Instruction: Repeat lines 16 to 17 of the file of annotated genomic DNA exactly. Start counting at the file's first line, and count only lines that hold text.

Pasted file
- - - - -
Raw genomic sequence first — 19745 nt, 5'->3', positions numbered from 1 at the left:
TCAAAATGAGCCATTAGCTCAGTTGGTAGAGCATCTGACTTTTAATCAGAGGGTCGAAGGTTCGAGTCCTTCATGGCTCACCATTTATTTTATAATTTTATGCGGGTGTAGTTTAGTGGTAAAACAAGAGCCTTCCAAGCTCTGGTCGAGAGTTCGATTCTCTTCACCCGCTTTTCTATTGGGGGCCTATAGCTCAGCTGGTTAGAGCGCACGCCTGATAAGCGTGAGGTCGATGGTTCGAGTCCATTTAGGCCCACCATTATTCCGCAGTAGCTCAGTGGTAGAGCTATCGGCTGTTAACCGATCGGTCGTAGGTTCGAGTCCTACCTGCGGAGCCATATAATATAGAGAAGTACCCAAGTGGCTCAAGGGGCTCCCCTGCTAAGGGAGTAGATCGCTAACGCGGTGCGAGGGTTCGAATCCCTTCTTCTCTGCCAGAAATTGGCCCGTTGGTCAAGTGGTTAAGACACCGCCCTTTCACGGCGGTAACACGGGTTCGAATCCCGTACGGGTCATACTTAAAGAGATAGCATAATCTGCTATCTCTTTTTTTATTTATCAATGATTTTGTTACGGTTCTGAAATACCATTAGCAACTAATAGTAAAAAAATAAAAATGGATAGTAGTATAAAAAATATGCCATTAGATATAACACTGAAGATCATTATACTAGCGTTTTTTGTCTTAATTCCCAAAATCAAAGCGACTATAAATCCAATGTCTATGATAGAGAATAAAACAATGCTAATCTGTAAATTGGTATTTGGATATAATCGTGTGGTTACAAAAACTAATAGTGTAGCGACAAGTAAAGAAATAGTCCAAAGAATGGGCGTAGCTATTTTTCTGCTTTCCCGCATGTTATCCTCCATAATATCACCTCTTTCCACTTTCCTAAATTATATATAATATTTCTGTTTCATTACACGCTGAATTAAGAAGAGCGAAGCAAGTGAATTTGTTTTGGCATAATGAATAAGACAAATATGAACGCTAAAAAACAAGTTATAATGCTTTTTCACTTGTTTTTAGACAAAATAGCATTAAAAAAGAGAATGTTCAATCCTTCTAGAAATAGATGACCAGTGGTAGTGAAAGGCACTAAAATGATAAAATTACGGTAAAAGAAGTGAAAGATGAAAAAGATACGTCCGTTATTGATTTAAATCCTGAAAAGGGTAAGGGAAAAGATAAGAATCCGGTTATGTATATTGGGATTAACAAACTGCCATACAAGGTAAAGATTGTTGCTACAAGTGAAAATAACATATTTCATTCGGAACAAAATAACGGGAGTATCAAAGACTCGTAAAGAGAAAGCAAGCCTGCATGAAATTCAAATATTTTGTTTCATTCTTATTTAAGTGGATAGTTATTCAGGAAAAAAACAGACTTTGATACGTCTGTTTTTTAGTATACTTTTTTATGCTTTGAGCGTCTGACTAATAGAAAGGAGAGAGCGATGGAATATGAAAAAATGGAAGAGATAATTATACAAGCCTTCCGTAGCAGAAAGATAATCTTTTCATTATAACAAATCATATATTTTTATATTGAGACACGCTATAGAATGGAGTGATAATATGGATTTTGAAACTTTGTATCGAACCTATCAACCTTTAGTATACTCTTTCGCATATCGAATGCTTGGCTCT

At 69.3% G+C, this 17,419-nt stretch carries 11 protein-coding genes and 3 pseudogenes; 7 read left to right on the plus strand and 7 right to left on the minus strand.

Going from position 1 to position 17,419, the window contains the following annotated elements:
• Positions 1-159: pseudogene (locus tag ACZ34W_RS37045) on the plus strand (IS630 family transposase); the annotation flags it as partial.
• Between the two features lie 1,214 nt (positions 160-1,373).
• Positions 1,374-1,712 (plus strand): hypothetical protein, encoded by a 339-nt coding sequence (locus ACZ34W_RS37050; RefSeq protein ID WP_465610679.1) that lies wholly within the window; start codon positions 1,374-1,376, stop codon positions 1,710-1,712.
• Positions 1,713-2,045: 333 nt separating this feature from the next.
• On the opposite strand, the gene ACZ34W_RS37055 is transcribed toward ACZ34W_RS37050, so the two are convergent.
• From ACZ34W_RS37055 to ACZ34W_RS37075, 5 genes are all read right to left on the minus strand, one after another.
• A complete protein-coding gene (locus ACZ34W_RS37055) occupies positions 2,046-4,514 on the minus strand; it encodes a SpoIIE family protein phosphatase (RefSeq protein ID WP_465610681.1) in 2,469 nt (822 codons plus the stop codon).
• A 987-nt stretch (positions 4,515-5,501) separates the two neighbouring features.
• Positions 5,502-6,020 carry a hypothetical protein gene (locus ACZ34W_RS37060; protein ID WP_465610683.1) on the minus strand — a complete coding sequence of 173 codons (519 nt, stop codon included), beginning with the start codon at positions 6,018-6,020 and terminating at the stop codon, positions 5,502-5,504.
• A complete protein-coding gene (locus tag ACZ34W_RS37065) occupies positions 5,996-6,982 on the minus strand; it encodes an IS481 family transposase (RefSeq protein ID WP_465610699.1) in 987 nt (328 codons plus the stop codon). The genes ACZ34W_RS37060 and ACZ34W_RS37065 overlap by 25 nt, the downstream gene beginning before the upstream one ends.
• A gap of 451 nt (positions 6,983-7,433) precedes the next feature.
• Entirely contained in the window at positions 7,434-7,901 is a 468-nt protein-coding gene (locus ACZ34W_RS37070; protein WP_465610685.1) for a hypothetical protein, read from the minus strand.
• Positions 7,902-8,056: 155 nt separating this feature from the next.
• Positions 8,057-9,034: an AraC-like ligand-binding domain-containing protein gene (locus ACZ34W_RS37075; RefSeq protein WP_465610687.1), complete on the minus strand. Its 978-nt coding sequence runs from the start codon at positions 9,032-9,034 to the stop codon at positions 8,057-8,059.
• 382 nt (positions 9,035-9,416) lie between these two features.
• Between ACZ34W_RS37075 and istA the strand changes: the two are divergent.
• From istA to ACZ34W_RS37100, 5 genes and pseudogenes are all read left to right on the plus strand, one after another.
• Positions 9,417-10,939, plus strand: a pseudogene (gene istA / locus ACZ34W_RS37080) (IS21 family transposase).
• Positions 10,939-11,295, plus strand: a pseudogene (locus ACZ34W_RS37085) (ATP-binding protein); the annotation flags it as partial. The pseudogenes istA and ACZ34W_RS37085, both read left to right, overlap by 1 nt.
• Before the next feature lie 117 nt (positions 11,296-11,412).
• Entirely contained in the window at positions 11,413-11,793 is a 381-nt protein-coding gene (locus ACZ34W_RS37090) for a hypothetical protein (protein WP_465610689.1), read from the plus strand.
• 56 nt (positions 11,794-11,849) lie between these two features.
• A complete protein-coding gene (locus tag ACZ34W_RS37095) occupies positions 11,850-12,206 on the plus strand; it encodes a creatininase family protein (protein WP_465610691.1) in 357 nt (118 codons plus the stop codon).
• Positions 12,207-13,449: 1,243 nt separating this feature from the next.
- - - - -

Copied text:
• Entirely contained in the window at positions 7,434-7,901 is a 468-nt protein-coding gene (locus ACZ34W_RS37070; protein WP_465610685.1) for a hypothetical protein, read from the minus strand.
• Positions 7,902-8,056: 155 nt separating this feature from the next.